Writers tend to be self-employed, and are often “their own brand”. This can mean the lines between promotion of work and promotion of self are blurry, especially as more and more people are active on social networks like Twitter, Facebook, or more niche sites like Goodreads.

My writing career is pretty young, so I may be an odd person to listen to about marketing. However, thinking about my future as a self-promoting writer has colored my experiences as a reader, consumer and user of social networks. These are the rules I’ve internalized. I say they’re “for writers” but I suppose they’re for anyone who is their own brand — anyone who finds the personal and the promotional mixing in social networks, and doesn’t want either to suffer as a result.

1. Don’t do anything that makes you uncomfortable. I hear people talking about the sites they use as if they are giant chores, or acting as if sooner or later someone will force them at gunpoint to sign up for Twitter. They won’t, and you can live your life and have your career, I’m fairly certain, without having a Twitter account. You have to decide what you’re comfortable doing, not just now but longterm. Everyone’s different. If using Facebook, or even blogging, is a chore and you think it’s eating away your creative time, don’t do it.

2. Remember these are social networks. Even if your primary reason for being on a network is business, you’re surrounded by people who are doing it for fun (okay, not with LinkedIn.) Their expectations for the network are social, and if you only use it for promotion, they’ll feel used and turned off. If you occasionally mention your books and stories, but also post silly anecdotes and links, you’ll come off a lot better than someone who is only posting promotional info. Another way of being social: engage in genuine conversation with others and comment on their links and doings. If doing the social stuff seems like too much of a chore, consider #1. Those networks may not be a good fit for you.

3. Offer information, don’t demand attention. There’s a natural order of obtrusiveness in communication, something like:

  • Dropping by
  • Phone call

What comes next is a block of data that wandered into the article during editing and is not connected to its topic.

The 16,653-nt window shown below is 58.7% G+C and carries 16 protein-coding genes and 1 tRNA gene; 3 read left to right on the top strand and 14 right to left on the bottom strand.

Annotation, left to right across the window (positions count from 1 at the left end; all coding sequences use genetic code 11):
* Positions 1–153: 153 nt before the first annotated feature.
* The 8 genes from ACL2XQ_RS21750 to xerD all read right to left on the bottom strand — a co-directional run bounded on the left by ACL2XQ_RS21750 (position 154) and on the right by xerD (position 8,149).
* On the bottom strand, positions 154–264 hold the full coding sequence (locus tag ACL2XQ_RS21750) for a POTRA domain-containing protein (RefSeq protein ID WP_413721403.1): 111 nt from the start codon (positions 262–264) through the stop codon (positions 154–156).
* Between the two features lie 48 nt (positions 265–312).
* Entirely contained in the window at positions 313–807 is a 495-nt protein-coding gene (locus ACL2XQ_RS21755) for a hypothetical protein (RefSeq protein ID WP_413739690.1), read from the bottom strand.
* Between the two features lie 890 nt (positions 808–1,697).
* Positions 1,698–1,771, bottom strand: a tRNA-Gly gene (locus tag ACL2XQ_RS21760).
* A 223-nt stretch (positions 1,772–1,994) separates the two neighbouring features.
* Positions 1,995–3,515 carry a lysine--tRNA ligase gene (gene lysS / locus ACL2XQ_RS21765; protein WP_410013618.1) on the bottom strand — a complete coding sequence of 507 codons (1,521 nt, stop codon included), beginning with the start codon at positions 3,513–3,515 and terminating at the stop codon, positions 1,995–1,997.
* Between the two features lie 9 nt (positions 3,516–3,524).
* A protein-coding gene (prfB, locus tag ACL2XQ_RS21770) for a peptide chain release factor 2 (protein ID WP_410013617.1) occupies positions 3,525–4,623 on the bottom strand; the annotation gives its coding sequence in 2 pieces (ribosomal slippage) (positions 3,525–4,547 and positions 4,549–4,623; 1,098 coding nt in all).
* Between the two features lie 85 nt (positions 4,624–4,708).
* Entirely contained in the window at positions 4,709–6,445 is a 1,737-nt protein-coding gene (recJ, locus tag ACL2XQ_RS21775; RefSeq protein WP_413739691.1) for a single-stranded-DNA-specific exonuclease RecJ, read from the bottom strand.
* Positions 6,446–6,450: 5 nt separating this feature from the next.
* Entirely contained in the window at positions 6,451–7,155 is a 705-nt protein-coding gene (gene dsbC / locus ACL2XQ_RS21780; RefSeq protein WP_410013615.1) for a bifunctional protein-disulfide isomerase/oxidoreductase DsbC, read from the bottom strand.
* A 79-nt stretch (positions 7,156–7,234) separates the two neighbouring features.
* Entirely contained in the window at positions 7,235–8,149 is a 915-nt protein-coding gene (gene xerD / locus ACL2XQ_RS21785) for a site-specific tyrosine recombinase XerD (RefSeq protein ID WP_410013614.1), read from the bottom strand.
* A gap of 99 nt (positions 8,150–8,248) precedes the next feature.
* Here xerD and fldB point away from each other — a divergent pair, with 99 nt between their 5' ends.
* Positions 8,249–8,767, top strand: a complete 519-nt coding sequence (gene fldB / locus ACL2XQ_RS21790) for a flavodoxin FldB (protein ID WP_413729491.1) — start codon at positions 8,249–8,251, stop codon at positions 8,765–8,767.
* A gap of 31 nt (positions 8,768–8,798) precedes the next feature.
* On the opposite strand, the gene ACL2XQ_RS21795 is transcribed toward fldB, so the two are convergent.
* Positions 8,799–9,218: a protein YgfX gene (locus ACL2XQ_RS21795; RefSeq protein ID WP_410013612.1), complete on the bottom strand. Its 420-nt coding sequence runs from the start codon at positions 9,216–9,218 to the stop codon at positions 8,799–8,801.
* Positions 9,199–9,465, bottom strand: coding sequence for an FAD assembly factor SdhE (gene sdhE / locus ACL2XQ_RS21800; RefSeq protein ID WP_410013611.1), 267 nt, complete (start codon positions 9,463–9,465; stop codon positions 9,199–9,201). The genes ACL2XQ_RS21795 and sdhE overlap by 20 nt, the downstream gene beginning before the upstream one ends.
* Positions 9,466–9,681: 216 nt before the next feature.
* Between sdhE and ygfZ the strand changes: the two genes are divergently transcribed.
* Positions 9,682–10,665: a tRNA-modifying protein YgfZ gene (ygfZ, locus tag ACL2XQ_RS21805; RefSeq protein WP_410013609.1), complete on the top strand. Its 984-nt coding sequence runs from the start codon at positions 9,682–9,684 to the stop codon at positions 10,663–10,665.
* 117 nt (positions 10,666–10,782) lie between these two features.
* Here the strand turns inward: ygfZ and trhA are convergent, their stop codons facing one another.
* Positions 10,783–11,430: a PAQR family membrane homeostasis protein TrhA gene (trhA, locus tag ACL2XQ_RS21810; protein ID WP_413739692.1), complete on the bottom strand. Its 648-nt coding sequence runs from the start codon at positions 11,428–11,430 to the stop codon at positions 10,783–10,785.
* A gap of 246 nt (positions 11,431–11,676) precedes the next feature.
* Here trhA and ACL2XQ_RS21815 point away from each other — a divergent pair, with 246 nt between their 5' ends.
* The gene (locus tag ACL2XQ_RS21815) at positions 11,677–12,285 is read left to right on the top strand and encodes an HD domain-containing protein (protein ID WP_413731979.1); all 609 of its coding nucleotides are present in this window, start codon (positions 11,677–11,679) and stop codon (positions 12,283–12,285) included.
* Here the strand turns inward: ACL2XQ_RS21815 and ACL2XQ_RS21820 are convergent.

• Text message
  • Instant message
  • Email
  • RSS feed
  • Posting on the web and hoping they read it.

Twitter and Facebook status updates are somewhere between RSS feed and posting on the web. They’re mostly passive. It’s up to the other person whether they want to check the site, and whether they pay attention to that particular item, gloss it over, filter that sort of content, whatever. That’s pretty unobtrusive. Many people have, say, Twitter direct messages or Facebook messages set to notify them by email, which demands more of their attention. So use messages, or event invitations, more sparingly than you do wall/status posts or tweets. (This is especially true of Facebook messages to multiple recipients, as even if a user deletes the original message, he or she gets all the replies. Facebook’s suggestion for dealing with this is to educate your friends about using ‘reply’ rather than ‘reply-all’. Oh, that sounds fun.) I don’t mean you should never send out email or email-level communiques: just that you should remember you’re being more demanding of your audience, and reserve their use for more important occasions.

4. Avoid multi-posting. There are limits to this. If I subscribe to your blog’s RSS feed, follow you on Twitter, and am friends with you on Facebook, I expect a little overlap. But you should also be aware that that overlap exists. Consider it before implementing reposting software, for example, and also consider whether the place you’re reposting content has robust filtering (Facebook has decent filtering; Twitter doesn’t unless you use some of the most cumbersome third-party software.) Consider this most strongly before multiple-posting something on the same network. Sure, a double-post for time-zone reasons might be reasonable. But repeating much beyond that, you run the risk of the reader seeing that bit of self-promotion three times on Twitter, another two times on Facebook, one time aggregated on your blog, another time when the blog post is piped into another site…the last thing you want is your potential readers — especially people who know you and should be rooting for you — tired of you.

5. Opt-in, not opt-out. If you want to use more aggressive tactics than I’ve discussed above, consider using an opt-in system: for instance, making a “page” for yourself on Facebook. “Profiles” have friends. “Pages” have fans. While you still don’t want to spam people continuously, if people sign up to be your fan, they explicitly want to hear about your career, and you don’t have to worry about #2. It can be awkward for someone who values you as a friend to have to opt out of your marketing efforts. You don’t want to put them in that situation. Using a different medium, like a fan page on Facebook, an author page on Goodreads, or a group e-mail list, allows your friends to opt in if they’re interested, instead of assuming your social network also wants to be your marketing network.



Plus if you get a message from someone on FB that’s been sent to multiple people, the only button I see below the reply box says “Reply All.” So just today I didn’t reply because I didn’t want to tell this person’s whole list of friends, in response to her posting the link of the detox diet she and her husband are on that says it will, among other things, make them more attractive, that this is a dangerous proposition since they are already an attractive couple and is Seattle ready?!

Another strike against Facebook’s suggestion for how to deal with the problem.

Well done, Felicity. This is an essay that needed posting.

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